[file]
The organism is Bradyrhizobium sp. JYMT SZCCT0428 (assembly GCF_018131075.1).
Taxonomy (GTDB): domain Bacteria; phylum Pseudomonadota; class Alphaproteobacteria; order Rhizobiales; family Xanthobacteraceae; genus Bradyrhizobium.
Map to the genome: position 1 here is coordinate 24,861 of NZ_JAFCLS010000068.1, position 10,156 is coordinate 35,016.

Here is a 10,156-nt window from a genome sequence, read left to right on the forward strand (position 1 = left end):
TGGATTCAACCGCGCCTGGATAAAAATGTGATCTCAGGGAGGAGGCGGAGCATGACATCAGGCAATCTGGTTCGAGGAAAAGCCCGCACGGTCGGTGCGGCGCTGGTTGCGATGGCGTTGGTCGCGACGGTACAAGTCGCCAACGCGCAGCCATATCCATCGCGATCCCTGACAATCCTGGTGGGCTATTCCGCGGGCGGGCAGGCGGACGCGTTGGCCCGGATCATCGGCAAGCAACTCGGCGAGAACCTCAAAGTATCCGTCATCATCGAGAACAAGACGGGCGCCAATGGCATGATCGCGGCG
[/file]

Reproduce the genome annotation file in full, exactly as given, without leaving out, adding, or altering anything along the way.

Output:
The organism is Bradyrhizobium sp. JYMT SZCCT0428 (assembly GCF_018131075.1).
Taxonomy (GTDB): domain Bacteria; phylum Pseudomonadota; class Alphaproteobacteria; order Rhizobiales; family Xanthobacteraceae; genus Bradyrhizobium.
Map to the genome: position 1 here is coordinate 24,861 of NZ_JAFCLS010000068.1, position 10,156 is coordinate 35,016.

Here is a 10,156-nt window from a genome sequence, read left to right on the forward strand (position 1 = left end):
TGGATTCAACCGCGCCTGGATAAAAATGTGATCTCAGGGAGGAGGCGGAGCATGACATCAGGCAATCTGGTTCGAGGAAAAGCCCGCACGGTCGGTGCGGCGCTGGTTGCGATGGCGTTGGTCGCGACGGTACAAGTCGCCAACGCGCAGCCATATCCATCGCGATCCCTGACAATCCTGGTGGGCTATTCCGCGGGCGGGCAGGCGGACGCGTTGGCCCGGATCATCGGCAAGCAACTCGGCGAGAACCTCAAAGTATCCGTCATCATCGAGAACAAGACGGGCGCCAATGGCATGATCGCGGCG